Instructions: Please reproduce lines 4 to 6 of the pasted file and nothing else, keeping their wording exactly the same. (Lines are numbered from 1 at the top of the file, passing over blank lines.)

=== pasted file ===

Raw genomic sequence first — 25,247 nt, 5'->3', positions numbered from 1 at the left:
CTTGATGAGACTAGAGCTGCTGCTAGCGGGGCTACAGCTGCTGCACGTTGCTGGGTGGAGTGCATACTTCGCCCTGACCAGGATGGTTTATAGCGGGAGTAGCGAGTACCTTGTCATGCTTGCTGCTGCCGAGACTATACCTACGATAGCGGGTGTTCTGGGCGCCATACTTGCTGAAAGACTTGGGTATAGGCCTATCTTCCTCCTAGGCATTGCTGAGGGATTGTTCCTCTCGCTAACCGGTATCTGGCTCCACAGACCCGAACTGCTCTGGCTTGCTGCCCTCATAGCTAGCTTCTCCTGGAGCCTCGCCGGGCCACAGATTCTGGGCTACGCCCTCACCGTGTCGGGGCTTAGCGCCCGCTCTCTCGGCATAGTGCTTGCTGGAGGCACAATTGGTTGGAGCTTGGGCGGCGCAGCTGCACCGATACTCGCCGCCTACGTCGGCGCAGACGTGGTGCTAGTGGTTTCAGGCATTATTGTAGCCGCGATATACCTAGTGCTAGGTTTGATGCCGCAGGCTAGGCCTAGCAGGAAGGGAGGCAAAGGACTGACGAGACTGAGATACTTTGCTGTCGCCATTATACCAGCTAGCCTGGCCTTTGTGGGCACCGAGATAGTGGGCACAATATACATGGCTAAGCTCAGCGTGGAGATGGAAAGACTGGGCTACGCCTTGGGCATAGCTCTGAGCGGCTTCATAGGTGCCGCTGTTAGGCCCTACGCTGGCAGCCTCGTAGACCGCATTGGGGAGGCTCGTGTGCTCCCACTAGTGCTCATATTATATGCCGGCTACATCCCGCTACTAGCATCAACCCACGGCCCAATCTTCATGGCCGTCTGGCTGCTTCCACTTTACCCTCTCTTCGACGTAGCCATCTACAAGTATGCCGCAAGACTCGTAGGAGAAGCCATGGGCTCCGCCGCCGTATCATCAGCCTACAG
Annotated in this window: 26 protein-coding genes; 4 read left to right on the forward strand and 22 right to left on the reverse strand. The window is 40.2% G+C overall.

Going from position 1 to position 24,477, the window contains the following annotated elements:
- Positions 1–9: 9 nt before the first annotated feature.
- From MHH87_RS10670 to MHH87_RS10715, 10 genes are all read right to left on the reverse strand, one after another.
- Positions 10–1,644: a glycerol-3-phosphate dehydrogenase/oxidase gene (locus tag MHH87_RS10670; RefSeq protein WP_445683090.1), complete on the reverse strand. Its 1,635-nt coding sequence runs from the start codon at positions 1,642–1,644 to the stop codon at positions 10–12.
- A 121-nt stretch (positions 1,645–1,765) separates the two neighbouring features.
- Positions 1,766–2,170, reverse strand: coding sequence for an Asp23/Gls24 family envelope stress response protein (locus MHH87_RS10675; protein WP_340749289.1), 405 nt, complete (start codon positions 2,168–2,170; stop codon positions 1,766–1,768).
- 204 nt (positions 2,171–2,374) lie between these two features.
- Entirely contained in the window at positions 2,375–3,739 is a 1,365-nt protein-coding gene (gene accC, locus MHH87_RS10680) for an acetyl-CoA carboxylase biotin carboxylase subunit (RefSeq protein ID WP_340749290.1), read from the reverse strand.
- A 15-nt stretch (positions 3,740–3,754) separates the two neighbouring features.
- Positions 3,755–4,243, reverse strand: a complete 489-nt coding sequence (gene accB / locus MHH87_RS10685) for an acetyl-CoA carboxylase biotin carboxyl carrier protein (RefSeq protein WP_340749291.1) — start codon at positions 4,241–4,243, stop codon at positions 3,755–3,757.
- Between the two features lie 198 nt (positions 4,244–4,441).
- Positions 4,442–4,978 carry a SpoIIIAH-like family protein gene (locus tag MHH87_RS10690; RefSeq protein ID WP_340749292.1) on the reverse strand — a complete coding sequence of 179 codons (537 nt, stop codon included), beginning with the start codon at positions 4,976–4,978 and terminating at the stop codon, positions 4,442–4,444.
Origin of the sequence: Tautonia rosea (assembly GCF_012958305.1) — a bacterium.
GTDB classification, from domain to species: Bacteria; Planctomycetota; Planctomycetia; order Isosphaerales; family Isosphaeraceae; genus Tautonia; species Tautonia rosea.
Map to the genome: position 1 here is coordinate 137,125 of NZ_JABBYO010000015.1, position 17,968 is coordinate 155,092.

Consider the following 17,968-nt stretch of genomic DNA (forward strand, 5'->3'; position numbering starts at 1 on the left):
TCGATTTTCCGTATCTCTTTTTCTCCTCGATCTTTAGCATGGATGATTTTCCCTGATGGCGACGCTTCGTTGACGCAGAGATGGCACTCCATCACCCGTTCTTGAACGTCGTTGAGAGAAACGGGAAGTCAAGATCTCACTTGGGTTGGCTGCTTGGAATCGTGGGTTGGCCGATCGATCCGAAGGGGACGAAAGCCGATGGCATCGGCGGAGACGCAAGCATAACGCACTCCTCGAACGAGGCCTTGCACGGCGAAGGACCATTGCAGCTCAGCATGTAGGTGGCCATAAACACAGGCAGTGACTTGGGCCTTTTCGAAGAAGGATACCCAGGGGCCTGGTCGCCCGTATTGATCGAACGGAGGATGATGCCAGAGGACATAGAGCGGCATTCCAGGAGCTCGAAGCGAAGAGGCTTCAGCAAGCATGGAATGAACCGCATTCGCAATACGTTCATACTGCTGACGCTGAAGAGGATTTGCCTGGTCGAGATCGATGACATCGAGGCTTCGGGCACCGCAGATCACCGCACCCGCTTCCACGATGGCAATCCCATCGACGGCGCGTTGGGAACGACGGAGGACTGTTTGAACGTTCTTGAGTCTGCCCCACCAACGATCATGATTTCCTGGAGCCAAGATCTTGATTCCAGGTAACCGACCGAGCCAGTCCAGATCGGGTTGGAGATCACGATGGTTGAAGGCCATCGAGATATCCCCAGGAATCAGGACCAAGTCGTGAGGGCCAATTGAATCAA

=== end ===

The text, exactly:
Going from position 1 to position 24,477, the window contains the following annotated elements:
- Positions 1–9: 9 nt before the first annotated feature.
- From MHH87_RS10670 to MHH87_RS10715, 10 genes are all read right to left on the reverse strand, one after another.